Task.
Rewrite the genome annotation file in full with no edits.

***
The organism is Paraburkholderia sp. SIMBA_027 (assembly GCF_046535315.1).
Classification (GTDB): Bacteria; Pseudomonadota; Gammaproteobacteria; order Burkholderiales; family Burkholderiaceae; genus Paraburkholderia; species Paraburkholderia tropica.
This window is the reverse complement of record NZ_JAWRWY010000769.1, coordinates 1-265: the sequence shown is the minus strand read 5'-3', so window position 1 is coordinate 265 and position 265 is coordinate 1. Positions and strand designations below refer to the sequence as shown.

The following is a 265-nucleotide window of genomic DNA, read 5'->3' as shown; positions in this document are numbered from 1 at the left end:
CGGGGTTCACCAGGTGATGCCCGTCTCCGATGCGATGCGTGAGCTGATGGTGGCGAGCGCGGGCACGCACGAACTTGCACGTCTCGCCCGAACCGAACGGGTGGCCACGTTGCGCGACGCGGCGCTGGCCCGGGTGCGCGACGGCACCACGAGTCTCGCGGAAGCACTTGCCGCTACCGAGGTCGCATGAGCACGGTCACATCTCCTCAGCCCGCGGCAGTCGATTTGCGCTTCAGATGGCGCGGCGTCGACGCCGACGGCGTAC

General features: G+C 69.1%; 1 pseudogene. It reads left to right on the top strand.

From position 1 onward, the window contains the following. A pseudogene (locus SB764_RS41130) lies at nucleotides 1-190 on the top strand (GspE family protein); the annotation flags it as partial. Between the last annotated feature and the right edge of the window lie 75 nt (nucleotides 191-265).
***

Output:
The organism is Paraburkholderia sp. SIMBA_027 (assembly GCF_046535315.1).
Classification (GTDB): Bacteria; Pseudomonadota; Gammaproteobacteria; order Burkholderiales; family Burkholderiaceae; genus Paraburkholderia; species Paraburkholderia tropica.
This window is the reverse complement of record NZ_JAWRWY010000769.1, coordinates 1-265: the sequence shown is the minus strand read 5'-3', so window position 1 is coordinate 265 and position 265 is coordinate 1. Positions and strand designations below refer to the sequence as shown.

The following is a 265-nucleotide window of genomic DNA, read 5'->3' as shown; positions in this document are numbered from 1 at the left end:
CGGGGTTCACCAGGTGATGCCCGTCTCCGATGCGATGCGTGAGCTGATGGTGGCGAGCGCGGGCACGCACGAACTTGCACGTCTCGCCCGAACCGAACGGGTGGCCACGTTGCGCGACGCGGCGCTGGCCCGGGTGCGCGACGGCACCACGAGTCTCGCGGAAGCACTTGCCGCTACCGAGGTCGCATGAGCACGGTCACATCTCCTCAGCCCGCGGCAGTCGATTTGCGCTTCAGATGGCGCGGCGTCGACGCCGACGGCGTAC

General features: G+C 69.1%; 1 pseudogene. It reads left to right on the top strand.

From position 1 onward, the window contains the following. A pseudogene (locus SB764_RS41130) lies at nucleotides 1-190 on the top strand (GspE family protein); the annotation flags it as partial. Between the last annotated feature and the right edge of the window lie 75 nt (nucleotides 191-265).